‘There’s No Alternative Arrangement’: Mumbai Hawkers Rue HC Order

‘There’s No Alternative Arrangement’: Mumbai Hawkers Rue HC Order

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The last one week has been tough for Hirabai Maruti, a 60-year-old vegetable vendor, who has been selling her produce outside Mumbai’s Borivali station for over 20 years. After the Bombay High Court banned hawkers from setting up stalls on foot-over-bridges and within 150 metres of railway stations, Hirabai is now out of business.

Sixty-year-old Hirabai has already been fined once for violating the Bombay High Court order.
Sixty-year-old Hirabai has already been fined once for violating the Bombay High Court order.
(Photo: The Quint)
Earlier, we used to earn Rs 500 to Rs 600 a week, but nothing for the last one week. Now our house runs on the ration we get from our card. We can’t buy anything from outside.
Hirabai Maruti, hawker

Once packed with vendors, streets outside Mumbai’s local stations have now been almost completely cleared to make way for commuters. With business coming to a standstill, lakhs of hawkers are now appealing to the BMC and the Maharashtra government to first designate them to a hawking zone and then implementing the High Court order.

The 2014 Act passed by the government and the Supreme Court order that a vending committee should be started were not implemented yet. Till a hawkers’ zone is designated, we shouldn’t be moved. Sometimes it’s our fault as well. Some people try to set up extra stalls and this creates problems for pedestrians, but there should be a solution to this and alternative arrangements must be made.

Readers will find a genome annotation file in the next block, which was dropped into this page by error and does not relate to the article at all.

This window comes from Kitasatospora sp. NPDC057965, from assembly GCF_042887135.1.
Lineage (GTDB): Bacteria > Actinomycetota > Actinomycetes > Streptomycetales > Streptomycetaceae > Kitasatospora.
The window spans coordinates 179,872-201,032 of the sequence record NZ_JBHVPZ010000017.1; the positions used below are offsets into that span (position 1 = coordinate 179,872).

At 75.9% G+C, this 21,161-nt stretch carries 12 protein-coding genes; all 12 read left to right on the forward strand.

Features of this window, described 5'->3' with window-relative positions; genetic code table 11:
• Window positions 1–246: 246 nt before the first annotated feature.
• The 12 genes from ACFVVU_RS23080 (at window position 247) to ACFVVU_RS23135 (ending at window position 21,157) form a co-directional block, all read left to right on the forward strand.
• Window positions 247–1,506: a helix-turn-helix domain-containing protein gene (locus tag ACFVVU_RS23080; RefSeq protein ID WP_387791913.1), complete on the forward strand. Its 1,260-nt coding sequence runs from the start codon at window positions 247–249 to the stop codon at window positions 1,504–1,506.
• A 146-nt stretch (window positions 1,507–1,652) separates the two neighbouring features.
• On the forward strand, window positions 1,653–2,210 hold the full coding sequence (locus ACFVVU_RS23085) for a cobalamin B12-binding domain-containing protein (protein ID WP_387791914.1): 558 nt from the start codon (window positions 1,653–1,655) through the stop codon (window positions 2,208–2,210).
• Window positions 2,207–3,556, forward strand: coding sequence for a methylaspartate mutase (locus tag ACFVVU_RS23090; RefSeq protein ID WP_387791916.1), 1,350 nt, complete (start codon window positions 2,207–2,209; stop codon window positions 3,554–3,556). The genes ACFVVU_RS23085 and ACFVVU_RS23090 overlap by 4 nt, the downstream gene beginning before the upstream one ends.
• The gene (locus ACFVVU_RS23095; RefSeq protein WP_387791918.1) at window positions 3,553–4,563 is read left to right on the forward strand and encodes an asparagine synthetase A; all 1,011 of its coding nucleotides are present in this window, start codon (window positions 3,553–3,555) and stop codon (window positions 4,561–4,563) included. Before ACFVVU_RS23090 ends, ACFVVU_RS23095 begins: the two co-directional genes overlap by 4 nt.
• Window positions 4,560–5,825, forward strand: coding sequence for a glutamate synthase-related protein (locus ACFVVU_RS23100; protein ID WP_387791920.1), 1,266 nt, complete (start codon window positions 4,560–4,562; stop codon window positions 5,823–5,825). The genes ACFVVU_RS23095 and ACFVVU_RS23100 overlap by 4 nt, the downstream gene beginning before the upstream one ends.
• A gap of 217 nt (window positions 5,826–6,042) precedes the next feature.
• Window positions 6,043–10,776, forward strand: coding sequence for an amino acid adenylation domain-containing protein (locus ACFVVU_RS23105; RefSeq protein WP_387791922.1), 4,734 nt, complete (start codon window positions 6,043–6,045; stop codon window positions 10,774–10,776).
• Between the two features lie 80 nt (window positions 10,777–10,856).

Ahmed Tamboli, hawker   
Ahmed Tamboli wraps up his spread after spotting a BMC official.
Ahmed Tamboli wraps up his spread after spotting a BMC official.
(Photo: The Quint)

According to the BMC, Mumbai has at least 1,28,000 hawkers and only 15,000 are licensed. However, hawkers’ unions claim that the number of street vendors in the city is now nearly 3 lakh. At least 30 percent of them are women.

In 2007, the civic body had identified hawking zones for only 23,000 hawkers across the city. In the last 10 years, many of these places have seen infrastructure coming up. According to our estimate, Mumbai has up to 3 lakh hawkers. Where will these people sit? How will they carry out their business? These zones should be identified immediately. To discuss this, we are trying to meet BMC officials.
Shashank Rao, president, Mumbai Hawkers’ Union

Despite the crackdown, 36-year-old Sunita sets up a makeshift stall outside Andheri station. With an eye out for BMC officials who regularly patrol the station, she sells blanket covers to pedestrians. While she does acknowledge that she is violating the High Court order, she says she’s left with no other option.

“This is the only business that we do to feed our entire family. I have an ailing mother-in-law, three children to feed, if I don’t sell this then how will we manage? We sit here for two minutes and then as soon as we see police coming, we run. All the women selling here do the same thing,” says Sunita.

Mumbaikars, however, have mixed opinions about the ban on hawkers.

“Areas around the station are crowded all the time, it’s good that the hawkers won’t be crowding it further,” said Onkar Redkar, a bank employee at Lower Parel.

However, another office goer, Prachi Kadam, said, “Like many others, I too depend on the hawkers outside the station for my breakfast because they sell cheap and hygienic food. With them not around anymore, it’s tough for us too.”

Cameraperson: Sanjoy Deb and Yashpal Singh

Editor: Veeru Mohan

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